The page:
We started GTM at this point, because there’s no reason not to. It’s a very small and light service, and we’ll need it later anyway. We can’t start the cluster itself just yet however, because we need to make a bunch of configuration changes. Note that we’ve only differentiated the node roles by name at this point, and all of the ports are still the default 5432 for any Postgres service. So the minimum to get all of this running is to change:
- The port setting for each node. To keep things simple, let’s use 6543 for the coordinator, and 6601 to 6604 for the data nodes.
- Set pooler_port to unique values. This is because any instance is configured by default as a coordinator, and coordinators start up an internal connection pool on a separate port. Without changing this value, none of the data nodes will start after the coordinator is running. Let’s bump the values by one and use 6743 for the coordinator, and 6701 to 6704 for the data nodes. We’ll be able to fix this later.
- Set logging_collector to on. Unless we want our console flooded with output, it’s a good start.
Next, we can actually start the cluster by launching each node:
pg_ctl -D /data/pgsql/pgxl/coord1 -Z coordinator start pg_ctl -D /data/pgsql/pgxl/data1 -Z datanode start pg_ctl -D /data/pgsql/pgxl/data2 -Z datanode start pg_ctl -D /data/pgsql/pgxl/data3 -Z datanode start pg_ctl -D /data/pgsql/pgxl/data4 -Z datanode start
At this point, our cluster still isn’t usable. Postgres-XL adds a NODE primitive, and a new instance is only aware of itself as a coordinator, and is set to the default port of 5432. This means none of the nodes can actually communicate with each other. To fix that, we actually have to connect to each node and inform it of its actual role:
cat <= '14:00' AND reading_date::TIME < '15:00'; -- Query 2 SELECT count(*) FROM sensor_log WHERE reading_date >= CURRENT_DATE - INTERVAL '1 day';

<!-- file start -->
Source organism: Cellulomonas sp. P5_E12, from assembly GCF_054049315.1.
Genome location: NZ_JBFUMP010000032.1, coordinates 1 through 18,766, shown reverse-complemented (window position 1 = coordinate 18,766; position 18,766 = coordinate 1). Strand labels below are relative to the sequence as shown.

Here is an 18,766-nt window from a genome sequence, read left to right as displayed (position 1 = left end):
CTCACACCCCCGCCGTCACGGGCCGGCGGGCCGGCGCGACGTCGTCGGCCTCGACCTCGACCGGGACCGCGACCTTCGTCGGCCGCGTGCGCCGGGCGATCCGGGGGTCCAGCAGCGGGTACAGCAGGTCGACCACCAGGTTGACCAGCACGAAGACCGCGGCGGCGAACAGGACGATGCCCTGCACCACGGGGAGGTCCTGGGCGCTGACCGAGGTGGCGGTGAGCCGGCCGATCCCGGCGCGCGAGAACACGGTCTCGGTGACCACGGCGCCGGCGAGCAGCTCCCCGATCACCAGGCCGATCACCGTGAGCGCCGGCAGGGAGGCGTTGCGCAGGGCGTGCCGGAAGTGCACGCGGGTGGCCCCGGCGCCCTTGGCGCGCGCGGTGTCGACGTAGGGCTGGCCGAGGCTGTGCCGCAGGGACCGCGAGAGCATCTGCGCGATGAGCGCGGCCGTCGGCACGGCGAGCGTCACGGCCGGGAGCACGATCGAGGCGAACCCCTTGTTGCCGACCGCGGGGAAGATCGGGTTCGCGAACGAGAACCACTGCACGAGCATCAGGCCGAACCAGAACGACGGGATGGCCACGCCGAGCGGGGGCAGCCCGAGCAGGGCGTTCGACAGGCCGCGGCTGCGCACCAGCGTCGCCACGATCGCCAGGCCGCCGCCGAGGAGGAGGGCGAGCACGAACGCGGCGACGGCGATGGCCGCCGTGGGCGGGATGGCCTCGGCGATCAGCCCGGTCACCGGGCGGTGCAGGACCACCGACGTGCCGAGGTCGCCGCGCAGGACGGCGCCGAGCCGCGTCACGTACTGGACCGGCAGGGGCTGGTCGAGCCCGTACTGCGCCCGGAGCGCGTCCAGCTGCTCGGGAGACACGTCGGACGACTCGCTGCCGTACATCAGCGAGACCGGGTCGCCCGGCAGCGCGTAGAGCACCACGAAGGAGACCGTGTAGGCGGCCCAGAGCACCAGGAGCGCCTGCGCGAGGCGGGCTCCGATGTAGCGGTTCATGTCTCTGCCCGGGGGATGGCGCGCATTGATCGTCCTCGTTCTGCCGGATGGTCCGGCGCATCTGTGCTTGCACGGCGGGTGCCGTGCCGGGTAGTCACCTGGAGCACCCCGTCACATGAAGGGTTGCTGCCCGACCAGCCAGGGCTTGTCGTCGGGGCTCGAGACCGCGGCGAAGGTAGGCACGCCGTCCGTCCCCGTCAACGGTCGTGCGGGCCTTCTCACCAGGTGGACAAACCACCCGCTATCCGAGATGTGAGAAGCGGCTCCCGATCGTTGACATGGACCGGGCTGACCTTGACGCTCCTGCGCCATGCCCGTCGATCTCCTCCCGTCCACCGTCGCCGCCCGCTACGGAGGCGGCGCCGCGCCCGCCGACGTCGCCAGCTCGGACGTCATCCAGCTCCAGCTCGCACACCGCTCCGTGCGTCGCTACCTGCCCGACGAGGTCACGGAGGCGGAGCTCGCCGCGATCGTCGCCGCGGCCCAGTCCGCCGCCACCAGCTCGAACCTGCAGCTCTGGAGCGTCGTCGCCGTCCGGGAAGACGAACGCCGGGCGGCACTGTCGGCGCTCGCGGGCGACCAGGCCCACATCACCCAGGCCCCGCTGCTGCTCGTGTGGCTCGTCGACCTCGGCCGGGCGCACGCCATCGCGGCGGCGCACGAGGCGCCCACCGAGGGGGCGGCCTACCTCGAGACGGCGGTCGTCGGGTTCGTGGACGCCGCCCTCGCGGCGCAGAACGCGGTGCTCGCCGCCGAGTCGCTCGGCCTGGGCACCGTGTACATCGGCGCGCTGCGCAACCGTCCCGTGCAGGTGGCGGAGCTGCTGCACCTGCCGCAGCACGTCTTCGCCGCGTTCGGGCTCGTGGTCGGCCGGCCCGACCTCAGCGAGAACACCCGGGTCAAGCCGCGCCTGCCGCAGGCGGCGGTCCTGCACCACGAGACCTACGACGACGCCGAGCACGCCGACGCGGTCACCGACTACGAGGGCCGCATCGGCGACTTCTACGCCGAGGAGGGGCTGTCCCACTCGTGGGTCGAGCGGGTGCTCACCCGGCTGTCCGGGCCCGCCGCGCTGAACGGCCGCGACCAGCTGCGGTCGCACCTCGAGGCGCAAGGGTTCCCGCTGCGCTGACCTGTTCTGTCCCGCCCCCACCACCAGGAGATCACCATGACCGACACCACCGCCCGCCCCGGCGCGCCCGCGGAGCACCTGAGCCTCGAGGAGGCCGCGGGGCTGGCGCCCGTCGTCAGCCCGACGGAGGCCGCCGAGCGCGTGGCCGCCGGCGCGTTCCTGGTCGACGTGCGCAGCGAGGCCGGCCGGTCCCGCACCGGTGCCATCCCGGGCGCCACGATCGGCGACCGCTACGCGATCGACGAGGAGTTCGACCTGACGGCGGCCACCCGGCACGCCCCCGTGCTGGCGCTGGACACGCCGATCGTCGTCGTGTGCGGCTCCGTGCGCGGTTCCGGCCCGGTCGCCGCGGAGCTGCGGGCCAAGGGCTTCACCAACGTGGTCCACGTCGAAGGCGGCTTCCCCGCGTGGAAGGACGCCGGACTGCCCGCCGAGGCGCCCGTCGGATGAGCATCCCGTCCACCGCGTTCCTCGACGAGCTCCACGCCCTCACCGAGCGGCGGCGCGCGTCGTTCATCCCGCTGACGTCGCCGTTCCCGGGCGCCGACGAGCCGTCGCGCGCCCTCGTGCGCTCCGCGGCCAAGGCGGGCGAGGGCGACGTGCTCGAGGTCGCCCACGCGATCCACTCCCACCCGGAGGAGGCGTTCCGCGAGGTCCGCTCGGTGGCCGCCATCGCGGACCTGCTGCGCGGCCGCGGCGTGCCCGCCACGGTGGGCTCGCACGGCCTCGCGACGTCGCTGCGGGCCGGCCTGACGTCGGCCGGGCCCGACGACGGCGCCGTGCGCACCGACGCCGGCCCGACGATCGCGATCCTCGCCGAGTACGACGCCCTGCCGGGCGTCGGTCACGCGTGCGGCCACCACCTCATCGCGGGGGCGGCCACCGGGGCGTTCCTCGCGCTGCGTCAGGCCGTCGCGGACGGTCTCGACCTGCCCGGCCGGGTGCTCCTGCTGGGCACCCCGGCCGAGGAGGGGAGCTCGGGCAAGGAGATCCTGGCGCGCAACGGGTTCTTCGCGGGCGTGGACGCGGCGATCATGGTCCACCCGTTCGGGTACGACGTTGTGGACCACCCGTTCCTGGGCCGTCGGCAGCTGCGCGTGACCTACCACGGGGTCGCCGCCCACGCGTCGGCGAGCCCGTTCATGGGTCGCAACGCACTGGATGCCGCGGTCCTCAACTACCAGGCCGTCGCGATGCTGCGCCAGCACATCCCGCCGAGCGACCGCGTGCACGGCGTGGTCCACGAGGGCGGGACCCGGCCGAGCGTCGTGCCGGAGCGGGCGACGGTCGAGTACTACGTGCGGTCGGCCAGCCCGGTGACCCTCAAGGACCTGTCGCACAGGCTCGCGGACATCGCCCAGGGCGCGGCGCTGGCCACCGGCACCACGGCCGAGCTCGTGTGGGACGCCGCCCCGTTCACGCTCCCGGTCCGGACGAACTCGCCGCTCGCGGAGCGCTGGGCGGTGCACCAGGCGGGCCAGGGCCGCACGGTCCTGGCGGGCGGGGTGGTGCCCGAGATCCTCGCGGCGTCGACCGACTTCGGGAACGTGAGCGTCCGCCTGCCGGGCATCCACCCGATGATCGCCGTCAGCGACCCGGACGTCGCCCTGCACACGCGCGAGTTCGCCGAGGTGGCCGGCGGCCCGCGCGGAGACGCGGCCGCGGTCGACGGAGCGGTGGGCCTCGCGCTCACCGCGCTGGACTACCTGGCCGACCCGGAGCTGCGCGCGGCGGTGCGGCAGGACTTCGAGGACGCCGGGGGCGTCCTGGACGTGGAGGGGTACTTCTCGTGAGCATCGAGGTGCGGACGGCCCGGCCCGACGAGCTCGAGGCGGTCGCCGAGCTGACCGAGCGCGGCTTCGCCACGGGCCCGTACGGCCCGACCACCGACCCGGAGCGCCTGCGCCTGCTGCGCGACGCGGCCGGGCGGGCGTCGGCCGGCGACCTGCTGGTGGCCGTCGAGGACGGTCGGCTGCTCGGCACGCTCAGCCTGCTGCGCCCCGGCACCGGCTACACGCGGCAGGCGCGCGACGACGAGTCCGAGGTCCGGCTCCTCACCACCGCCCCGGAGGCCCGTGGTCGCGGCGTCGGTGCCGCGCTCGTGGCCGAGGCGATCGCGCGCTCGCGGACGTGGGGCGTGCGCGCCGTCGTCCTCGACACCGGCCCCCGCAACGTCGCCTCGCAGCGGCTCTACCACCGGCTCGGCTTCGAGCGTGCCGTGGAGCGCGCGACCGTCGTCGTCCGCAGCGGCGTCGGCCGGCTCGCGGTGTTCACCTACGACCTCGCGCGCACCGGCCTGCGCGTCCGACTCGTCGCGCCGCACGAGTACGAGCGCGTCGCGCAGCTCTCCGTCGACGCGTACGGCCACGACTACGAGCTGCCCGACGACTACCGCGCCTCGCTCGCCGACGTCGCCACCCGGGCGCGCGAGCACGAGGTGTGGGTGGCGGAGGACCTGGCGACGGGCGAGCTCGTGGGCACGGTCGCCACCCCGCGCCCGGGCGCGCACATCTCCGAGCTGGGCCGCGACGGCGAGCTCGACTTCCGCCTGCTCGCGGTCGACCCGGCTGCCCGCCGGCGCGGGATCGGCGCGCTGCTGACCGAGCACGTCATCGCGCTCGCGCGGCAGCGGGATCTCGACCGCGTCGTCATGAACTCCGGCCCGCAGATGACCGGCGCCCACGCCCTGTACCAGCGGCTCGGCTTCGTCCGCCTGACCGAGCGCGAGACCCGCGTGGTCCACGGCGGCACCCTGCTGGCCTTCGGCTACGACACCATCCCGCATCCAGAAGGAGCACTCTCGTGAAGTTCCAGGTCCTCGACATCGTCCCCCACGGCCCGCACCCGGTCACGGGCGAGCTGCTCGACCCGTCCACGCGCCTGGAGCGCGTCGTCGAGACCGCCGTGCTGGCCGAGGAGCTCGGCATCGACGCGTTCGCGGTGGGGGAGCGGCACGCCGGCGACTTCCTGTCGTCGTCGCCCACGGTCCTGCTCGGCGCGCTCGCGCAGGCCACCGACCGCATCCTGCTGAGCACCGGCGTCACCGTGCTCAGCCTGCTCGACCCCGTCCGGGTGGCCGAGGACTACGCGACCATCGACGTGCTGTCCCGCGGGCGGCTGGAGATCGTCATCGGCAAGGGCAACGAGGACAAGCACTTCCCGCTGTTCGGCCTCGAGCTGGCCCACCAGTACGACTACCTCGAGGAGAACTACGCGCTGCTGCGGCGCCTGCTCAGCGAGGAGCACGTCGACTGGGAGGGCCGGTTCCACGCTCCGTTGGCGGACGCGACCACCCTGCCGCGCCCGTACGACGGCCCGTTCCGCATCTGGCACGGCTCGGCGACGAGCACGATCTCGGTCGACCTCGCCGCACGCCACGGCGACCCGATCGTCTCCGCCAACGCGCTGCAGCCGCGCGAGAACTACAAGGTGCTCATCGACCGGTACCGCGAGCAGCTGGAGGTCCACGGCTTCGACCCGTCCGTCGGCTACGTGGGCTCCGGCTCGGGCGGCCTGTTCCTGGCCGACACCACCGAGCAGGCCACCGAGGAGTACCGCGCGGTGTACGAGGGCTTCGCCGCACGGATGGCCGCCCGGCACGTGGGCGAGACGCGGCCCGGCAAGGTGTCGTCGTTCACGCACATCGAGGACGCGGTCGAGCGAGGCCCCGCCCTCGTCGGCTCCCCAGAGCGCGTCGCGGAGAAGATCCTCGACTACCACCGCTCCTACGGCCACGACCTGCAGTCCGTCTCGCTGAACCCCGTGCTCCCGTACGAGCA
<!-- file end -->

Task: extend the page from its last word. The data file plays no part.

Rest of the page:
|Query||Postgres 9.4 (ms)||Postgres-XL (ms)|
We should probably eventually run some more comprehensive tests containing joins to see how it handles cross-database data comparisons. But this preliminary testing seems to indicate nearly linear scaling for simple data access. Given a wide enough cluster, we could reduce query times by two or three orders of magnitude on larger tables. Combine this with fact tables, and we could potentially provide real-time analysis over wide aggregate ranges.
My only real concern, aside from the performance of sequences, is that every node has to be aware of every other node. This suggests Postgres-XL uses a N-squared network mesh to facilitate node communication. This is fine for small values of N, but I suspect severely diminishing returns at higher node counts due to communication overhead. Multiple-CPU computational clusters abandoned this approach decades ago in favor of architectures that use more efficient pathways. Given this limitation, extreme-scale clusters might not be possible with Postgres-XL in its current state.
If someone out there has a 32+ node cluster using Postgres-XC or Postgres-XL, I’d love to hear from them. Solutions like this are currently one of the few ways of efficiently accessing several-billions of rows. At the very least, there’s a lot of potential here.